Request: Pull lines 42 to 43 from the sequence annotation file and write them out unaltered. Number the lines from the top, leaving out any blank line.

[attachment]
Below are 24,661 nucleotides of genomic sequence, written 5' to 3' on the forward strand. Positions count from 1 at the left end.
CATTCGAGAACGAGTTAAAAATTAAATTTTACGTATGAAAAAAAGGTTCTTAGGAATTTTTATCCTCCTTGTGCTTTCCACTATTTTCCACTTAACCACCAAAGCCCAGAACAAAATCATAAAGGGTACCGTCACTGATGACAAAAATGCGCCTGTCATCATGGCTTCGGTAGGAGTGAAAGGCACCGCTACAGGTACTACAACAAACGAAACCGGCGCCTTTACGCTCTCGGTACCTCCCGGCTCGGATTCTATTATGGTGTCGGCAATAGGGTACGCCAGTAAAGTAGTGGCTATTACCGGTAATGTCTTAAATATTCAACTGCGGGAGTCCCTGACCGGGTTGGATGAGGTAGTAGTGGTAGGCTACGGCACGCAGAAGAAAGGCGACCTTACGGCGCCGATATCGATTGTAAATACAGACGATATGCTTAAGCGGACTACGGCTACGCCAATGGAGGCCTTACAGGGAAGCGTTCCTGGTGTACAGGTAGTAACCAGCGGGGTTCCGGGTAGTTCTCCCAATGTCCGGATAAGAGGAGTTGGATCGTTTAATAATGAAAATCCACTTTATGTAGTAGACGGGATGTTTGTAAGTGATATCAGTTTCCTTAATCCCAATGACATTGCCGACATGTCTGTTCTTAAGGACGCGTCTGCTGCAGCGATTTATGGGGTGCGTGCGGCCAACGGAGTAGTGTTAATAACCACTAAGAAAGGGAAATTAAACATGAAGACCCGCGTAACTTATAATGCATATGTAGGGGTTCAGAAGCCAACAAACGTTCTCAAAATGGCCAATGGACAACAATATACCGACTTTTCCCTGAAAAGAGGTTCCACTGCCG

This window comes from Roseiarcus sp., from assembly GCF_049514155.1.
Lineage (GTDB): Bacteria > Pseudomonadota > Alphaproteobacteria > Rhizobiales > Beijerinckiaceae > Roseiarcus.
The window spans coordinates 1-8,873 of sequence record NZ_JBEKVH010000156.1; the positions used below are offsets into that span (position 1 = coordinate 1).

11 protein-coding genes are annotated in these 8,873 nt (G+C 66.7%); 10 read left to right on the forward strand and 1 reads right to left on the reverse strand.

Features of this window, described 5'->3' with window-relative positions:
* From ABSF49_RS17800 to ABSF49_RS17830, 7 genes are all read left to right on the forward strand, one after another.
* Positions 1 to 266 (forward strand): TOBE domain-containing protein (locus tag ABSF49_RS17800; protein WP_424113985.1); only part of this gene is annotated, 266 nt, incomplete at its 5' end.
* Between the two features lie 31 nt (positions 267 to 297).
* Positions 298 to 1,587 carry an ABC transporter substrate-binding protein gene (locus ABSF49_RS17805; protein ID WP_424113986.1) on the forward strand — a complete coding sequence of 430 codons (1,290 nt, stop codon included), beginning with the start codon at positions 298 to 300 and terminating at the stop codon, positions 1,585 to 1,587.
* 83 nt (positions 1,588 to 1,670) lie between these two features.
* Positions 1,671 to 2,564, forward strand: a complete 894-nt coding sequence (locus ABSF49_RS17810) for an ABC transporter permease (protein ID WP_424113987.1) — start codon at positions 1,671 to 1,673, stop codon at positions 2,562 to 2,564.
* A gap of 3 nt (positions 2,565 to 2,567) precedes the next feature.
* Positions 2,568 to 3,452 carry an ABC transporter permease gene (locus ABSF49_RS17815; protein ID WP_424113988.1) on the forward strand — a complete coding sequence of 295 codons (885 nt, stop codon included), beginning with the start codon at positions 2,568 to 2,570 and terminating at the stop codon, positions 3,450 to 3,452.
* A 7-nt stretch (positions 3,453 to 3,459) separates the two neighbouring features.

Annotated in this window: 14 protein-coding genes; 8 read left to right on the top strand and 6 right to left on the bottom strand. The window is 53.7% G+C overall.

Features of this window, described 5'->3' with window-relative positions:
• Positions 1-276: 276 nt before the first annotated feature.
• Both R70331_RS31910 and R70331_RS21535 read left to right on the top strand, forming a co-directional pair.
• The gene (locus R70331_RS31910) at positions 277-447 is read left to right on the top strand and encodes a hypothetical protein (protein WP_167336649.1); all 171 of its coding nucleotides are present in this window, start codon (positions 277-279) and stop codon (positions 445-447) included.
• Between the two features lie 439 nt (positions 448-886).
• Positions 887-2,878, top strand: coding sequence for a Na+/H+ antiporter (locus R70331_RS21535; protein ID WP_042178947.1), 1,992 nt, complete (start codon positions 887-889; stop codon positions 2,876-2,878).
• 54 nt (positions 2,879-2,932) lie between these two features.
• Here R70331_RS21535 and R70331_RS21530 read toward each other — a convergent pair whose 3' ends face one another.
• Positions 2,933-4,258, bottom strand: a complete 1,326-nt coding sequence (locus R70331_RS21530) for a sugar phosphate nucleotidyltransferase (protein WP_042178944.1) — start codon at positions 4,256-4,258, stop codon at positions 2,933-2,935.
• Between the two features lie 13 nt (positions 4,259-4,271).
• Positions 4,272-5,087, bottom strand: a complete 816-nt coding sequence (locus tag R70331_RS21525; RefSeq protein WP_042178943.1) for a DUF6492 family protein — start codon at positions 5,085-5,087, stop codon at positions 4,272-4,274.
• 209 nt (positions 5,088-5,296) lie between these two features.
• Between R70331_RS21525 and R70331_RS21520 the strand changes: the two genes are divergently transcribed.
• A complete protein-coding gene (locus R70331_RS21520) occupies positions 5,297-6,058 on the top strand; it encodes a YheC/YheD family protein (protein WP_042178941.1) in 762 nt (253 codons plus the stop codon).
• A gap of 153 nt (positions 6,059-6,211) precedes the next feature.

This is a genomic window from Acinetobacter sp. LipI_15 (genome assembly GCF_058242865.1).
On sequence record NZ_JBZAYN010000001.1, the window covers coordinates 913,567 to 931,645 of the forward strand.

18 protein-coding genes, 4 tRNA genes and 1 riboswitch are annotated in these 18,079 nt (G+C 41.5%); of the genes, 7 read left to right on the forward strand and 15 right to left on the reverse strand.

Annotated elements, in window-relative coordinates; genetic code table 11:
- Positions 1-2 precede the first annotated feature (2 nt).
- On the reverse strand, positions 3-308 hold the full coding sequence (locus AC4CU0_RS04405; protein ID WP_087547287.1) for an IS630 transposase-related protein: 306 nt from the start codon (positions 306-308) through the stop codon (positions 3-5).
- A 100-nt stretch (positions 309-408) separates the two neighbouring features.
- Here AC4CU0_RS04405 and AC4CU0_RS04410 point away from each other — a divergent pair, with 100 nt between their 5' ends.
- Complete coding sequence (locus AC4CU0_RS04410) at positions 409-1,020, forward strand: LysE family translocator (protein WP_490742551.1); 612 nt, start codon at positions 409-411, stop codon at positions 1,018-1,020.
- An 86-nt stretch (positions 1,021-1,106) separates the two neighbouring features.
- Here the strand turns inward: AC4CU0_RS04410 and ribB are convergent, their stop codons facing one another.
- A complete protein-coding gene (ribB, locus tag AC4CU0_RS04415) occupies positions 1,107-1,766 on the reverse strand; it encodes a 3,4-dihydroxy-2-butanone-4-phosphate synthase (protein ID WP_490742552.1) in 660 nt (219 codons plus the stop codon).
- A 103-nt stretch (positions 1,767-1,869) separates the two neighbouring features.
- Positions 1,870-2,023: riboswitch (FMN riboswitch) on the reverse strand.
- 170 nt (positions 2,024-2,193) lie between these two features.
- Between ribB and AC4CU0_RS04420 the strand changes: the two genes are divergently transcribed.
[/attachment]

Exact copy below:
- An 86-nt stretch (positions 1,021-1,106) separates the two neighbouring features.
- Here the strand turns inward: AC4CU0_RS04410 and ribB are convergent, their stop codons facing one another.